Do you hate swallowing pills? This new invention from MIT is for you.


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A “drug delivery gel” could be a game-changer for delivering drugs to people around the world.

Researchers from MIT and Brigham and Women’s Hospital have created a gel that could help children and adults who have trouble swallowing pills take their medications. Matt Pickett and Dylan Freitas

For both children and adults, there are hard-to-swallow pills.

A team of researchers from MIT and Brigham and Women’s Hospital believe they have solved this problem with a gel made from vegetable oils, such as sesame.

This gel can be made in a variety of different textures, ranging from a “thickened drink” to a yogurt-like substance, according to an MIT News Office article.

“This platform will change our ability to do what we can do for children, but also for adults who have difficulty receiving medication. Given the system’s simplicity and low cost, it could have a huge impact in making it easier for patients to take medication,” said Giovanni Traverso, gastroenterologist at Brigham and Women’s Hospital and lead author of the study. on the frost.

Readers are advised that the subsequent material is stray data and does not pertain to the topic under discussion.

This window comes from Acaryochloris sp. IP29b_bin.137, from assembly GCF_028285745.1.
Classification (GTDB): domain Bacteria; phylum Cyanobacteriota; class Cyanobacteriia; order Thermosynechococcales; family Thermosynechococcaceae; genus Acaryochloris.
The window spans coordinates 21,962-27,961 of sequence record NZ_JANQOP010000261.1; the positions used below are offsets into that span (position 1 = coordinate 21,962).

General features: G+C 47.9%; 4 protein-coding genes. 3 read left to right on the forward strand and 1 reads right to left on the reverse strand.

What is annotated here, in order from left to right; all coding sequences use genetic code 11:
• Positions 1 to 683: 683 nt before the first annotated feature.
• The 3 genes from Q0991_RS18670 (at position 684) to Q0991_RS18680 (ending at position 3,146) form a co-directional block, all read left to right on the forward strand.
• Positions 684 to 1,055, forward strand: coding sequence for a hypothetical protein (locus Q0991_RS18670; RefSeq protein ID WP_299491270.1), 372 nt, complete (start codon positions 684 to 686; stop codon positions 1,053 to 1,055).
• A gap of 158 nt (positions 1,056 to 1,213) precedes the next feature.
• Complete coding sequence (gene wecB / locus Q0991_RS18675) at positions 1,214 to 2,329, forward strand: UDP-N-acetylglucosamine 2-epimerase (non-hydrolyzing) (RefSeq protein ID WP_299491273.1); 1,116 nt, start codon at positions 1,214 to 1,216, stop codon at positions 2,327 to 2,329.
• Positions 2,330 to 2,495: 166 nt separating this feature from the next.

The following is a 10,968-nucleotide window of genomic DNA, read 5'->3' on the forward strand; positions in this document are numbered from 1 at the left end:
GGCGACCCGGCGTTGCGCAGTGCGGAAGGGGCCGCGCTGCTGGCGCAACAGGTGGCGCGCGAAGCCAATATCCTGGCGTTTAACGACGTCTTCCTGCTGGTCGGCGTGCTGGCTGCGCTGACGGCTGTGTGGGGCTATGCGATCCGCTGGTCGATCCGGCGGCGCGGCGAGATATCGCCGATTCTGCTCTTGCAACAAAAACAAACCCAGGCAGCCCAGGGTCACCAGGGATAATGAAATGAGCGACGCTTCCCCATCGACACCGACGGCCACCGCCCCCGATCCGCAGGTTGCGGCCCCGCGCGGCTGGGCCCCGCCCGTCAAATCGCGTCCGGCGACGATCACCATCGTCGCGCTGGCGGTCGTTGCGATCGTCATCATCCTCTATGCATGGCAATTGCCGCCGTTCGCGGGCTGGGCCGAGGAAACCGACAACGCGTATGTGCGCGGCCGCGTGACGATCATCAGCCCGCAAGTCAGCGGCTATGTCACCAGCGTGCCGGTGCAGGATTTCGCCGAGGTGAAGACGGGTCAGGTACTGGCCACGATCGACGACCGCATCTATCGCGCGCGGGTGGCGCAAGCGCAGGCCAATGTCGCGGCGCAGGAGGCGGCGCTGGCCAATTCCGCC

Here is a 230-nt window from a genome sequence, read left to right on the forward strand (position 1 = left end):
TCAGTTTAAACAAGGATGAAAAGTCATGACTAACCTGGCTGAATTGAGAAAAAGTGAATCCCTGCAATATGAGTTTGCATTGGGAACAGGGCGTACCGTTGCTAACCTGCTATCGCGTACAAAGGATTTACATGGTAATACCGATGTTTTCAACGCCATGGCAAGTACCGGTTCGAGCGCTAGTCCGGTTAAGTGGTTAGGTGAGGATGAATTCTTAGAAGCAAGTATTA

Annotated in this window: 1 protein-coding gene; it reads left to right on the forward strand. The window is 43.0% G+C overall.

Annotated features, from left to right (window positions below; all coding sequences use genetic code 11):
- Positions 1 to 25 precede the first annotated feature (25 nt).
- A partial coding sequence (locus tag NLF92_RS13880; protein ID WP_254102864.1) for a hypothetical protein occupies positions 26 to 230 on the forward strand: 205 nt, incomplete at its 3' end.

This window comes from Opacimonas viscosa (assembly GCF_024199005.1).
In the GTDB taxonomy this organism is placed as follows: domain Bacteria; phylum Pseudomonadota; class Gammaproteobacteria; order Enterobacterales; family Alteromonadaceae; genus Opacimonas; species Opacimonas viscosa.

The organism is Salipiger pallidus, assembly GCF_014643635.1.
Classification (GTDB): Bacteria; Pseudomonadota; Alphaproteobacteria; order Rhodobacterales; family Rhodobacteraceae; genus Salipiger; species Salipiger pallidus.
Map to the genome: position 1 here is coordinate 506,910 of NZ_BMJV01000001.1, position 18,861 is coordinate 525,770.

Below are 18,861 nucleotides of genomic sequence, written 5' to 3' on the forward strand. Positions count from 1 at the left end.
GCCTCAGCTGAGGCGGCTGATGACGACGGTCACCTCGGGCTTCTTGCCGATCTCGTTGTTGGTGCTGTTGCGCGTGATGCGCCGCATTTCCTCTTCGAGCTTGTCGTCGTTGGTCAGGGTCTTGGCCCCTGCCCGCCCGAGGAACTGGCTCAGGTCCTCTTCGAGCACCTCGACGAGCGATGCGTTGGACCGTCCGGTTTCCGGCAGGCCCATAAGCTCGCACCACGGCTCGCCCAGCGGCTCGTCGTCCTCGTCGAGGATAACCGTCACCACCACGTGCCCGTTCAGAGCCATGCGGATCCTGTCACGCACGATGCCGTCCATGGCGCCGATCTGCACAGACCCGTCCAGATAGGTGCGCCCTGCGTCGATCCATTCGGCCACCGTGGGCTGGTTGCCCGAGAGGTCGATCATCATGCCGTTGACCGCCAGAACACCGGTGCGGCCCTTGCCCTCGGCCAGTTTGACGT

During the process of finding the right set of ingredients for the gel, the researchers tried vegetable oils such as sesame, cottonseed, and flaxseed. These have been combined with certain types of “edible gelling agents” such as beeswax or rice bran wax.

Through this process, the researchers discovered the different potential textures of the gel. The gel can also be stored unrefrigerated and can therefore be used in regions that this type of technology would not normally reach.

To make sure the gels tasted good enough for the masses, the researchers worked with consulting firm Sensory Spectrum and trained panels of tasters to come up with a combination of oils that had the most appealing flavor.

The researchers chose to test this gel with drugs that prevent diseases such as malaria, parasites and bacterial infections.

“Based on this list, infectious diseases really stood out in terms of what a country needs to protect its children,” said Ameya Kirtane, a teacher at Brigham and Women’s Hospital and lead author of the study.

The researchers have now obtained FDA approval to conduct a Phase I clinical trial for one of their gel formulas which they hope to conduct at the Brigham and Women’s Hospital Center for Clinical Investigation in the coming months.



Boston

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